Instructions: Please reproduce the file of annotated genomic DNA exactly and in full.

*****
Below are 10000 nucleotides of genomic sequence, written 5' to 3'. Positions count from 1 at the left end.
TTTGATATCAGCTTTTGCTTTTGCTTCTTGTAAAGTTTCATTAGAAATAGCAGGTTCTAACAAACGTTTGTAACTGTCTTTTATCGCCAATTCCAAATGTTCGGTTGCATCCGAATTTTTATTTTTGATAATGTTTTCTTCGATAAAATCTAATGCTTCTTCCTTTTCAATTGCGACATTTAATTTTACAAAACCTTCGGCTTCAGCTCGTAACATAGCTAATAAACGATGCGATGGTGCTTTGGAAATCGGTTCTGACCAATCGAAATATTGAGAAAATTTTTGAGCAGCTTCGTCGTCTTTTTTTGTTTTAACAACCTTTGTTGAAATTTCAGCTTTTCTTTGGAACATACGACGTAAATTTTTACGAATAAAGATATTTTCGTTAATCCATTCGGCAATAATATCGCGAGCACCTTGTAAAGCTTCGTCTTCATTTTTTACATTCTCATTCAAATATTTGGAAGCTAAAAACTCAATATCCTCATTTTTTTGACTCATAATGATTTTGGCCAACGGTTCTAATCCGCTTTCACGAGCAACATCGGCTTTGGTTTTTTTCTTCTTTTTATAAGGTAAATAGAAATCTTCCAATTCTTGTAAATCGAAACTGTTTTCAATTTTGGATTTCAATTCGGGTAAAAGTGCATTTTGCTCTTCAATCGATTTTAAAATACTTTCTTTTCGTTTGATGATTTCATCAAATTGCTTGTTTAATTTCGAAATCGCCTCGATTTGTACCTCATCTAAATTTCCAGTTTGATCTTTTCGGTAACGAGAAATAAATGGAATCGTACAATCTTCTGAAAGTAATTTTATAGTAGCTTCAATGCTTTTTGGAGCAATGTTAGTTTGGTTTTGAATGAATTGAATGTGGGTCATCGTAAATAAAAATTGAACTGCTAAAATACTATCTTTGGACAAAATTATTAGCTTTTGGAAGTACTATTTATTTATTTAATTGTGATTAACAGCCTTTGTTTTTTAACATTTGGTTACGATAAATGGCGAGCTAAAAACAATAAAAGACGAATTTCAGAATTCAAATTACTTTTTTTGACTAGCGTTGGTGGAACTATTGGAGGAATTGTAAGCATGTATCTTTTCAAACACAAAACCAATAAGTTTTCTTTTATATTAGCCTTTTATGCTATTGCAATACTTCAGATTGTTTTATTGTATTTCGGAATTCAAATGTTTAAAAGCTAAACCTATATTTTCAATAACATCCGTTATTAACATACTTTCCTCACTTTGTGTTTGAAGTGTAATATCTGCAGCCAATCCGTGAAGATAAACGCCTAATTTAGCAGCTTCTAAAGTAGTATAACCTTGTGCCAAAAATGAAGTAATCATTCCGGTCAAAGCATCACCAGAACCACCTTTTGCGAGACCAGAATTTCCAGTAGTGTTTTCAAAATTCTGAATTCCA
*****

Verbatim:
Below are 10000 nucleotides of genomic sequence, written 5' to 3'. Positions count from 1 at the left end.
TTTGATATCAGCTTTTGCTTTTGCTTCTTGTAAAGTTTCATTAGAAATAGCAGGTTCTAACAAACGTTTGTAACTGTCTTTTATCGCCAATTCCAAATGTTCGGTTGCATCCGAATTTTTATTTTTGATAATGTTTTCTTCGATAAAATCTAATGCTTCTTCCTTTTCAATTGCGACATTTAATTTTACAAAACCTTCGGCTTCAGCTCGTAACATAGCTAATAAACGATGCGATGGTGCTTTGGAAATCGGTTCTGACCAATCGAAATATTGAGAAAATTTTTGAGCAGCTTCGTCGTCTTTTTTTGTTTTAACAACCTTTGTTGAAATTTCAGCTTTTCTTTGGAACATACGACGTAAATTTTTACGAATAAAGATATTTTCGTTAATCCATTCGGCAATAATATCGCGAGCACCTTGTAAAGCTTCGTCTTCATTTTTTACATTCTCATTCAAATATTTGGAAGCTAAAAACTCAATATCCTCATTTTTTTGACTCATAATGATTTTGGCCAACGGTTCTAATCCGCTTTCACGAGCAACATCGGCTTTGGTTTTTTTCTTCTTTTTATAAGGTAAATAGAAATCTTCCAATTCTTGTAAATCGAAACTGTTTTCAATTTTGGATTTCAATTCGGGTAAAAGTGCATTTTGCTCTTCAATCGATTTTAAAATACTTTCTTTTCGTTTGATGATTTCATCAAATTGCTTGTTTAATTTCGAAATCGCCTCGATTTGTACCTCATCTAAATTTCCAGTTTGATCTTTTCGGTAACGAGAAATAAATGGAATCGTACAATCTTCTGAAAGTAATTTTATAGTAGCTTCAATGCTTTTTGGAGCAATGTTAGTTTGGTTTTGAATGAATTGAATGTGGGTCATCGTAAATAAAAATTGAACTGCTAAAATACTATCTTTGGACAAAATTATTAGCTTTTGGAAGTACTATTTATTTATTTAATTGTGATTAACAGCCTTTGTTTTTTAACATTTGGTTACGATAAATGGCGAGCTAAAAACAATAAAAGACGAATTTCAGAATTCAAATTACTTTTTTTGACTAGCGTTGGTGGAACTATTGGAGGAATTGTAAGCATGTATCTTTTCAAACACAAAACCAATAAGTTTTCTTTTATATTAGCCTTTTATGCTATTGCAATACTTCAGATTGTTTTATTGTATTTCGGAATTCAAATGTTTAAAAGCTAAACCTATATTTTCAATAACATCCGTTATTAACATACTTTCCTCACTTTGTGTTTGAAGTGTAATATCTGCAGCCAATCCGTGAAGATAAACGCCTAATTTAGCAGCTTCTAAAGTAGTATAACCTTGTGCCAAAAATGAAGTAATCATTCCGGTCAAAGCATCACCAGAACCACCTTTTGCGAGACCAGAATTTCCAGTAGTGTTTTCAAAATTCTGAATTCCA